Monday, 16 July 2012

Cleaning, Polishing, Editing

Earlier this year, I posted this to a forum I belong to:

I hate my editor

Or, at least, I did yesterday Wink

Working through the manuscript he'd edited and returned to me, some of his comments seemed very harsh. What's more, the fool had deleted some of my best lines, changed my perfect prose and destroyed my clever plotting. What did he mean it isn't clear how the victim died? A child of five could work it out.

Dark clouds gathered over Wilcox Towers. As the day wore on and my language ripened, hubby beat a strategic retreat to the garden while I stomped around hurling brickbats and curses and looking for something, anything, to kick. Then I went to bed, pulled the covers over my head and told the world to go away - only not so politely. Smile

This morning I love my editor Big Grin
He's cut through the c*ap, stripped out the waffling, the needless verbiage, and the self-indulgent meanderings. He's made the whole thing leaner, tighter, better. He's made me think! And taught me to listen. Slowly, oh! so slowly, I'm becoming a better writer. And that has to be all to the good.

Yes, this morning I love my editor
Indelible stains
I  was referring to his editing of Strictly Murder, but it could just as easily have applied  to his comments on Chamaeleon: The Dragon Key - the sequel to my fantasy story for older children - about which he demanded** a very major re-write. And this got me to thinking. Wouldn't it be nice if we could edit and re-write life?

Wouldn't it be nice if we could change the past?  If I could only take back those harsh words, not say those things which, usually in an effort to be funny, merely offended people or made me seem uncaring.  If I could only edit out those embarrassing moments when my tongue ran away with me and I said something stupid, or that time I arrived at a party dressed as a nun, only to discover it wasn't fancy dress. And was then introduced to the new vicar!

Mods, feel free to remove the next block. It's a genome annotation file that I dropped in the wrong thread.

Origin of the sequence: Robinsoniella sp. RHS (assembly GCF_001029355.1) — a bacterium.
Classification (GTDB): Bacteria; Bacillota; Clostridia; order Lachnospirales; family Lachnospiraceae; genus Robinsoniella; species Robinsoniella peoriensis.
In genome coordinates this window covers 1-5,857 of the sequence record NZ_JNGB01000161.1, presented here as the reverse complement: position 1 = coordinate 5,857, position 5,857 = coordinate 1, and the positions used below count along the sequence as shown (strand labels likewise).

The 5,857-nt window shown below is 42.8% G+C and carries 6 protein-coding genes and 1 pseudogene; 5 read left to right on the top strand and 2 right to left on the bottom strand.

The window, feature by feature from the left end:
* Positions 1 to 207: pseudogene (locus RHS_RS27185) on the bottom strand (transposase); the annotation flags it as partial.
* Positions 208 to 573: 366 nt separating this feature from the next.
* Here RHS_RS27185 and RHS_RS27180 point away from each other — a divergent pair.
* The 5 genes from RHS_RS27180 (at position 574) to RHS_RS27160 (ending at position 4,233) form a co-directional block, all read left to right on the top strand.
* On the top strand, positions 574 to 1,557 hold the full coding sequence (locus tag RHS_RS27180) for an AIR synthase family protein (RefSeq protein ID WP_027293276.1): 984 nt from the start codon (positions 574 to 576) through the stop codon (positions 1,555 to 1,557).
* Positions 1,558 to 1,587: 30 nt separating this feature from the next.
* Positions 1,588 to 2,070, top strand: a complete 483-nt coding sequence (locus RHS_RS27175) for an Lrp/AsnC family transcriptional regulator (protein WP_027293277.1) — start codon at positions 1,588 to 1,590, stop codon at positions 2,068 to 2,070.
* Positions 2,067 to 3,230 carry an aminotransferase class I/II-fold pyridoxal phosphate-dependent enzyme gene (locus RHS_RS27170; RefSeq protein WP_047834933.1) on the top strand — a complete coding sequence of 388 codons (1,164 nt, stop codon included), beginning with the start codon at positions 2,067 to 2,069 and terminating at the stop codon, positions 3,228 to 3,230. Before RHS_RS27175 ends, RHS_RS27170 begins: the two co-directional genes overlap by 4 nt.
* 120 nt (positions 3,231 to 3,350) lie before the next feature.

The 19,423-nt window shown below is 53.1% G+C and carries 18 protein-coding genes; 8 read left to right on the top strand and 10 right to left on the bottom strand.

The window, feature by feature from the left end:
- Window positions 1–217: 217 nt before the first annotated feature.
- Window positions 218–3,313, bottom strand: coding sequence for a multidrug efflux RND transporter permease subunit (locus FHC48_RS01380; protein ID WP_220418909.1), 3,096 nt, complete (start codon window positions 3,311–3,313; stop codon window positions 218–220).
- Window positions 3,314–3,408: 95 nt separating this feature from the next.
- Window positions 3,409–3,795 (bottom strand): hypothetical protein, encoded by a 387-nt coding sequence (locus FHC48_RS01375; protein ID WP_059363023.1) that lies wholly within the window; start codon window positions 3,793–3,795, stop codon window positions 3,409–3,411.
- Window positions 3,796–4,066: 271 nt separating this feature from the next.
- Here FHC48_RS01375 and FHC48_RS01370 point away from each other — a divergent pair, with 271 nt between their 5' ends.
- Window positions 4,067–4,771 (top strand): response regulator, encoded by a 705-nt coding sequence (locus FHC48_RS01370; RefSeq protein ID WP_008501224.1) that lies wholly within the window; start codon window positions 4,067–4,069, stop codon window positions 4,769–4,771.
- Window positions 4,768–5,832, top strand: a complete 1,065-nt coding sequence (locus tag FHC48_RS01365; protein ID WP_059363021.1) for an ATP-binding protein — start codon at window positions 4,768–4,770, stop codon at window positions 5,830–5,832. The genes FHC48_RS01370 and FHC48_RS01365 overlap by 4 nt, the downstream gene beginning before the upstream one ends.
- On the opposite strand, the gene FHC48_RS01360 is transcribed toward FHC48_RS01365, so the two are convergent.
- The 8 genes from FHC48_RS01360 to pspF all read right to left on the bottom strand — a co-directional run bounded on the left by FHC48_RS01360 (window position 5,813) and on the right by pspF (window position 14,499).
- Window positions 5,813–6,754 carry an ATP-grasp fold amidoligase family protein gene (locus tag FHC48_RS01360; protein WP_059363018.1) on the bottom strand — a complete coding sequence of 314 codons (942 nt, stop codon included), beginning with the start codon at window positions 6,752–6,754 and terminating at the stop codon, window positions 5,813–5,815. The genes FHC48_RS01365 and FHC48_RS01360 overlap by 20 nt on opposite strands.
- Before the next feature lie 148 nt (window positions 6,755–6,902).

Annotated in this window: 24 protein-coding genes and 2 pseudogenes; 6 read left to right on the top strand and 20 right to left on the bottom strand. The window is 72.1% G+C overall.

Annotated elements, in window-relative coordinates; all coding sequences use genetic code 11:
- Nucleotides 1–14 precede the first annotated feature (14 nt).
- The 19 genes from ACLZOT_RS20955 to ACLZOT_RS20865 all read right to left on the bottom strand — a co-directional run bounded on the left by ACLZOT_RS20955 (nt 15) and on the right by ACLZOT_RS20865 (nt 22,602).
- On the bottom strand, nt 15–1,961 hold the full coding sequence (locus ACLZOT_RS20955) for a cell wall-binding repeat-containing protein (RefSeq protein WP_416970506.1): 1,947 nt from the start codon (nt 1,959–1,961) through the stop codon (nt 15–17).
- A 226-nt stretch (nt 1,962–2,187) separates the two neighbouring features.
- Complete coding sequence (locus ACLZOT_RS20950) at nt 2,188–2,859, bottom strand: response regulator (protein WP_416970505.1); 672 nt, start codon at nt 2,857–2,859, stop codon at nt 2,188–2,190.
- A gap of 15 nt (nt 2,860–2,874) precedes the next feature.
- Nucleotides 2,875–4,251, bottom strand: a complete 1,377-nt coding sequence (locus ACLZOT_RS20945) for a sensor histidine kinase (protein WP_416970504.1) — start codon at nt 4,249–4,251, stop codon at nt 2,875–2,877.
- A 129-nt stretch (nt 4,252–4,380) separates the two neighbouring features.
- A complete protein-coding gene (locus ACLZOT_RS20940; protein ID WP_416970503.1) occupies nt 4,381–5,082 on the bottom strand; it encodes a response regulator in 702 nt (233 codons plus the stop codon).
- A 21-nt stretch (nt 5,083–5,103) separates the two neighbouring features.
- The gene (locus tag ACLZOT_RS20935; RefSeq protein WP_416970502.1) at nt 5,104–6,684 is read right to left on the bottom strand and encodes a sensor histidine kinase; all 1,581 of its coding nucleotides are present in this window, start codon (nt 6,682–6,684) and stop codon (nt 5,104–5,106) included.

Over a long life, I've made so many mistakes and embarrassed myself (and others) so often, it would take an entire container ship of red ink to highlight them all. And no amount of cleaning solvent will ever remove them from my life. They are permanent, indelible and, though I may be the only person who remembers them (I wish), I have developed a new strategy for eradicating their existence. Killing them, like 99 percent of all known germs, dead!

Use neat for extra cleaning power!

Henceforward, I shall simply say nothing at all. I'm not going to talk to anyone - ever again. My words will all be written ones - cleaned, polished and edited before being unleashed on a grateful world. To be effective, of course, every e-mail, blog, tweet, forum and Facebook post, will have to be run past my hard-working editor so I may need to hire another one. Hell's teeth! Given the amount of talking and wittering I do, I may need a whole army of editors. Hmm, I'm beginning to suspect there's a flaw in this idea.
Perhaps I should run it past my editor.

**Actually he suggested changes, not demanded them - which is part of the appeal of being self-published. And, anyway, he's a very nice man and I'm glad I've got him on my side.